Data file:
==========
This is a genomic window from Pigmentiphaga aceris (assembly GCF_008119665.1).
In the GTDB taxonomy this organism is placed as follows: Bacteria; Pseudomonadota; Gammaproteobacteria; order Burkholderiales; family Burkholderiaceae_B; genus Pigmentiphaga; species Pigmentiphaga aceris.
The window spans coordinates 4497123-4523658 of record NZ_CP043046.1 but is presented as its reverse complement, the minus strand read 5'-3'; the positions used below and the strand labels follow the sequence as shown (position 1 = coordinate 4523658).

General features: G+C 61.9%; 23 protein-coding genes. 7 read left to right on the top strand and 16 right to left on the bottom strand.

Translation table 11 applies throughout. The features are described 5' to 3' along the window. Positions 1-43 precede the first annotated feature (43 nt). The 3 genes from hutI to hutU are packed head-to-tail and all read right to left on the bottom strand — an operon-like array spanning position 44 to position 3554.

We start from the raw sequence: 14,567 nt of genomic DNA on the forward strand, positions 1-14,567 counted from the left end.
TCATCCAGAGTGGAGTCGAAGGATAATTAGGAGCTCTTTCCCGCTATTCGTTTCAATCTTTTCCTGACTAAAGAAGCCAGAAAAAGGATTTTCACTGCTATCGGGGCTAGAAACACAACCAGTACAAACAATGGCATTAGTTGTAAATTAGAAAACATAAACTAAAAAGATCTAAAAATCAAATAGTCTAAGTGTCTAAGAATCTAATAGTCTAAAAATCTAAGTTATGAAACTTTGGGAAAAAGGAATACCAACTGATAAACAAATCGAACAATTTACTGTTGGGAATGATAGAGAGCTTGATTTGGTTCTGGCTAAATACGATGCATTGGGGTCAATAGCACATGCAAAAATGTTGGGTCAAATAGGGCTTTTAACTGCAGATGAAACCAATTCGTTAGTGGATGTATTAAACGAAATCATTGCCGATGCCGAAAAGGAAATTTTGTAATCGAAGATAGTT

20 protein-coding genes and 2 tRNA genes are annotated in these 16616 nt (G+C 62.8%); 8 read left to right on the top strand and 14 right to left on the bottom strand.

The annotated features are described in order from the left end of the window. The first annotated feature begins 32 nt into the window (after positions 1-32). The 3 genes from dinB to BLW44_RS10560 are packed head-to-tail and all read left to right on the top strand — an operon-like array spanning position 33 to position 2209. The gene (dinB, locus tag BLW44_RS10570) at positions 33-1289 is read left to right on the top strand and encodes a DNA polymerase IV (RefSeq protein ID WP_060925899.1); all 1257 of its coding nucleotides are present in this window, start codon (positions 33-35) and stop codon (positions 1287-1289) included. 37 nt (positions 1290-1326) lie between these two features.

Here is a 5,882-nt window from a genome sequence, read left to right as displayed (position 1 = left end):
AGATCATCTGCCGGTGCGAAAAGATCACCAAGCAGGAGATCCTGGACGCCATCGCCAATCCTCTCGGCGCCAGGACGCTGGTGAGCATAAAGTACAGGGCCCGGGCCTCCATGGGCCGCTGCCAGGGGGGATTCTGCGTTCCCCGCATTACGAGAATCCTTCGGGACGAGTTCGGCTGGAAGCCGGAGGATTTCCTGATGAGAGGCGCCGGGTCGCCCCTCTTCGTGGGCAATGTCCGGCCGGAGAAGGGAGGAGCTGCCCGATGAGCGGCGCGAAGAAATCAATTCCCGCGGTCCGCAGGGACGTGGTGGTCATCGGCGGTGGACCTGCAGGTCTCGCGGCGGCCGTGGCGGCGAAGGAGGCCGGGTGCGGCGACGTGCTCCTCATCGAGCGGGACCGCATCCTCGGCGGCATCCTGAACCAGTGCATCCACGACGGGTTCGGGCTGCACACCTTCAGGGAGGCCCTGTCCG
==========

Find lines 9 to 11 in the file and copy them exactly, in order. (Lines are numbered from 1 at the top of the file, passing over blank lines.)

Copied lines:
The annotated features are described in order from the left end of the window. The first annotated feature begins 32 nt into the window (after positions 1-32). The 3 genes from dinB to BLW44_RS10560 are packed head-to-tail and all read left to right on the top strand — an operon-like array spanning position 33 to position 2209. The gene (dinB, locus tag BLW44_RS10570) at positions 33-1289 is read left to right on the top strand and encodes a DNA polymerase IV (RefSeq protein ID WP_060925899.1); all 1257 of its coding nucleotides are present in this window, start codon (positions 33-35) and stop codon (positions 1287-1289) included. 37 nt (positions 1290-1326) lie between these two features.

Here is a 5,882-nt window from a genome sequence, read left to right as displayed (position 1 = left end):
AGATCATCTGCCGGTGCGAAAAGATCACCAAGCAGGAGATCCTGGACGCCATCGCCAATCCTCTCGGCGCCAGGACGCTGGTGAGCATAAAGTACAGGGCCCGGGCCTCCATGGGCCGCTGCCAGGGGGGATTCTGCGTTCCCCGCATTACGAGAATCCTTCGGGACGAGTTCGGCTGGAAGCCGGAGGATTTCCTGATGAGAGGCGCCGGGTCGCCCCTCTTCGTGGGCAATGTCCGGCCGGAGAAGGGAGGAGCTGCCCGATGAGCGGCGCGAAGAAATCAATTCCCGCGGTCCGCAGGGACGTGGTGGTCATCGGCGGTGGACCTGCAGGTCTCGCGGCGGCCGTGGCGGCGAAGGAGGCCGGGTGCGGCGACGTGCTCCTCATCGAGCGGGACCGCATCCTCGGCGGCATCCTGAACCAGTGCATCCACGACGGGTTCGGGCTGCACACCTTCAGGGAGGCCCTGTCCG